Oracle’s use of software audits to drive revenue are well-documented. These audits are, after all, an important way to ensure customers comply with your software agreement.

There’s a problem with this in Oracle’s case. Oracle’s agreements are notoriously vague, yet it’s consistently in the top five companies most likely to audit their customers. A little dubious.

Beware of Strong-Arm Tactics

Oracle has been getting more press lately because it’s using these audits to force customers to adopt Oracle’s “cloud” products in lieu of payment to fulfill audit requirements. This tactic allows Oracle to talk cloud adoption and take attention away from consistent quarter-to-quarter misses.

Oracle’s strong-arm tactics to drive adoption of its “cloud” products has many up in arms – for good reason. The real story in the enterprise performance management (EPM) space, however, is that Oracle’s “cloud” products are not true cloud applications. This is significant. Why? It has the potential to confuse the market and create a larger issue for Finance teams.

If you’re confronted with an Oracle software audit, there are lots of resources to help. From TechTarget, there’s “The seven deadly sins that lead to an Oracle audit” if you want to learn how to prevent an audit. From Gartner, there’s “How to Survive an Oracle Software Audit” if you want to learn how to prepare and manage an audit. See? Lots of resources. (Or at least a few to get you started. You’ll likely need many more.)

And Watch Out for Fake Clouds

Let’s start by taking a look at Oracle’s EPM “cloud.” These products are simply its legacy on-premises Hyperion products—you know the ones it launched roughly 15 years ago — hosted on an Oracle server. These “cloud-hosted” products cannot deliver the benefits of true cloud-based solutions.

True cloud-based solutions are cheaper to implement and maintain. They’re better at driving adoption and ownership. And they’re faster to implement and adjust as business changes. Oracle’s “cloud-hosted” Hyperion products fail at all of these, other than removing the burden of provisioning the servers.

Oracle’s misdirection and misinformation, not to mention bad behavior, may create too many opportunities for poor decisions. Finance is at the point where there’s a chance to move the organization forward with the help of efficient cloud-based applications. Instead, with Oracle “cloud”, Finance teams will be stuck with antiquated software that’s “cloud-hosted,” costly, resource intensive, and slow.  Learn more in this infographic.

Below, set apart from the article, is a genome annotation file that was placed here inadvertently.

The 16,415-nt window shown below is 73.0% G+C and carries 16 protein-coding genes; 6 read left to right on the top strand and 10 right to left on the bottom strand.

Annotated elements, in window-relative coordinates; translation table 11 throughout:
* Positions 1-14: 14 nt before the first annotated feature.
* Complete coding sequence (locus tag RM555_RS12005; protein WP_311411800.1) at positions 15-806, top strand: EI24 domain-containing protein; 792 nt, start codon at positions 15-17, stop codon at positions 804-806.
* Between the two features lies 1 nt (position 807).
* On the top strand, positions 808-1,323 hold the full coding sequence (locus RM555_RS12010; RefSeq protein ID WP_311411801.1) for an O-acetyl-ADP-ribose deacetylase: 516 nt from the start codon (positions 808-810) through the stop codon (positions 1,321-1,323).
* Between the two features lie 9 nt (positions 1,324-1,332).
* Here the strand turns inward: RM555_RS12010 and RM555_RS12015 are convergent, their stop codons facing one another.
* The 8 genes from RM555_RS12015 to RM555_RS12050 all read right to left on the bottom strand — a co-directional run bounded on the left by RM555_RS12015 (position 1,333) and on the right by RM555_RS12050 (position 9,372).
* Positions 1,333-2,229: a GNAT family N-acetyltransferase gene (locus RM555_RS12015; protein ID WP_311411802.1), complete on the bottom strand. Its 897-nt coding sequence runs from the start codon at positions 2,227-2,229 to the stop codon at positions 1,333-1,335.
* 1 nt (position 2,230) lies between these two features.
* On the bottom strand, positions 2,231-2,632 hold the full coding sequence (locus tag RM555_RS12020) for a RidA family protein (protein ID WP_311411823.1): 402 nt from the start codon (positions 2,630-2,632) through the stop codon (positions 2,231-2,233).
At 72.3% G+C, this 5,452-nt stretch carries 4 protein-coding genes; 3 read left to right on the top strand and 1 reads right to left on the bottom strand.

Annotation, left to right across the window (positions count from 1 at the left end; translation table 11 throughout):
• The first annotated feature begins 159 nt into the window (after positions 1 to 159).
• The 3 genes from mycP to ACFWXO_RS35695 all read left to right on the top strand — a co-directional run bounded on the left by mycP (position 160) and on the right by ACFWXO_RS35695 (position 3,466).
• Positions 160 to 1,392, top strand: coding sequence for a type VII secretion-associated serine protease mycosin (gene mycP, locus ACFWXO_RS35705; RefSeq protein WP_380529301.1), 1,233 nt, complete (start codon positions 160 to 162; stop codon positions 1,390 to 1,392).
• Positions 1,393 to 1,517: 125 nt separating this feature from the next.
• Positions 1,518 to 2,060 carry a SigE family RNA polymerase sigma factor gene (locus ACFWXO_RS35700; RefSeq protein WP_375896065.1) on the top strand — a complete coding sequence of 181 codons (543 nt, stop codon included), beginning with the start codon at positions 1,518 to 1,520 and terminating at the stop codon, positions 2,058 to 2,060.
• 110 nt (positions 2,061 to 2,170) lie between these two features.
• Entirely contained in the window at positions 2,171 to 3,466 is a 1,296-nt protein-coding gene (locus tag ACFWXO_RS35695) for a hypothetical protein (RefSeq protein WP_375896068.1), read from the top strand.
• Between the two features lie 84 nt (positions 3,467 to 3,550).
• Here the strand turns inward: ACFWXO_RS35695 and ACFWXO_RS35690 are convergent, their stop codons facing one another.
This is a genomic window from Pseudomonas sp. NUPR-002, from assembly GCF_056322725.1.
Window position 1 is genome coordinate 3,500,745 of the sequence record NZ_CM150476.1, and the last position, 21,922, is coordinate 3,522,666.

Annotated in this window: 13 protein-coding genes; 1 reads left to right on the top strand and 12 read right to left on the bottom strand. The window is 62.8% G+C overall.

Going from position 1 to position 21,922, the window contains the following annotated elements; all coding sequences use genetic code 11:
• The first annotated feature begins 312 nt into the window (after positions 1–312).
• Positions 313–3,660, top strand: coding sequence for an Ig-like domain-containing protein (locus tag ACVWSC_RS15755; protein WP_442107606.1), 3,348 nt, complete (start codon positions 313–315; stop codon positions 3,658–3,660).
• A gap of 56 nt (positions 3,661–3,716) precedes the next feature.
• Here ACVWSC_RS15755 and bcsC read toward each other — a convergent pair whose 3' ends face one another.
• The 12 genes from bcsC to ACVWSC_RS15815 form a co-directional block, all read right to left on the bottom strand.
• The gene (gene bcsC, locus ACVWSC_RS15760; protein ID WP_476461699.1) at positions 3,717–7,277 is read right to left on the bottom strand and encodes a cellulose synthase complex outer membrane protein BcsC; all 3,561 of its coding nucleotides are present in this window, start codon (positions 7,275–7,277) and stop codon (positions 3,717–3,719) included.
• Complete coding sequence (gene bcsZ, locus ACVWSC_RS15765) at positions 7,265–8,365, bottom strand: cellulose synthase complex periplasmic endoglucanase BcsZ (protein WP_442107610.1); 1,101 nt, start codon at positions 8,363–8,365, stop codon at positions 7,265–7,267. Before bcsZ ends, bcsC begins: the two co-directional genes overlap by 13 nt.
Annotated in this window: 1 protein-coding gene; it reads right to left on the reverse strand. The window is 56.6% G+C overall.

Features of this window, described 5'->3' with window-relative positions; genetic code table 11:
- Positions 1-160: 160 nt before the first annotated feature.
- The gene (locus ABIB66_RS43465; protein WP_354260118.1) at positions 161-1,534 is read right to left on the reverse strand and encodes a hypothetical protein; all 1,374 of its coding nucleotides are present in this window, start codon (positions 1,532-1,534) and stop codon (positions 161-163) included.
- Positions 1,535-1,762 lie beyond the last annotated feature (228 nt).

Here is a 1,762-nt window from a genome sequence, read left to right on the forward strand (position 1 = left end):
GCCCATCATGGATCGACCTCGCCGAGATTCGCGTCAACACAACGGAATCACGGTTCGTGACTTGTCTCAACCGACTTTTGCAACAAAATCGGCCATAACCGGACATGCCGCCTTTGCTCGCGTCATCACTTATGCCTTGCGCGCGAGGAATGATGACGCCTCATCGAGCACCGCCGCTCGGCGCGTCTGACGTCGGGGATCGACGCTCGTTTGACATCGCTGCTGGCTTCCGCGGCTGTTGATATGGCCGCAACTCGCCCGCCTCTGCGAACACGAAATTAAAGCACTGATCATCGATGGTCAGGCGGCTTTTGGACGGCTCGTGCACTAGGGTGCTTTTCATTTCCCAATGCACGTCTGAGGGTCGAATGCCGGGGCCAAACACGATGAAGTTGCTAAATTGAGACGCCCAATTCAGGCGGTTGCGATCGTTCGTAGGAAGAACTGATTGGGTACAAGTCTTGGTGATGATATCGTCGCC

Software buyers in Finance will really need help now. Here’s a little:

  • The limitations of hosting legacy products like Hyperion Planning and Oracle Essbase have been well-documented since 2010 in posts such as “SaaS-querade” by Brian Sommer from ZDNet and in 2014 research by Forrester, “Beware Of The ‘SaaS’ Trap.”
  • If you’re evaluating cloud solutions, “Don’t be Fooled by ‘Fake’ Cloud” is a post from one of our partners that details the benefits of the true cloud. There’s also information to help you make a case for true cloud solutions in your company based on an interview with a CIO and CFO.

The saddest part of all this for Finance and the other departments within the enterprise is it increases the potential that many companies will not experience the many benefits of true cloud-based solutions anytime soon. And that really is too bad.

To learn more about the advantages of cloud-based EPM vs. on-premises solution, download our free white paper “Is it Time to Move from Oracle Hyperion to the Cloud?“.

White Paper – Moving from Oracle Hyperion to the Cloud

One response to “Oracle Audits? The Real Story Is Oracle’s Fake Cloud!”

  1. Levi Brereton says:

    this is a very nice blog.

    Oracle audit in database can be defined as the real time tracking of the database. The term oracle audit comes under the category of security where all the security measures are taken for the database.

André Lafayette has more than 20 years of combined experience in accounting and marketing across B2B and B2C companies, giving him a unique understanding of the challenges and needs of Host Analytics’ customers. His experience spans both tech and consumer packaged goods, from Intuit to financial software startup Pillar Corporation, whose products eventually became Hyperion, to consumer package goods manufacturers, Dreyer’s Grand Ice Cream and Nancy’s Specialty Foods. As vice president of product marketing at Host Analytics, André is chartered with driving the overall strategic lead gen efforts and go-to-market strategy for the company’s cloud EPM solutions. This includes spearheading the company’s Oracle Hyperion Migration Program, which gives customers an easy path to move off of legacy Hyperion EPM.

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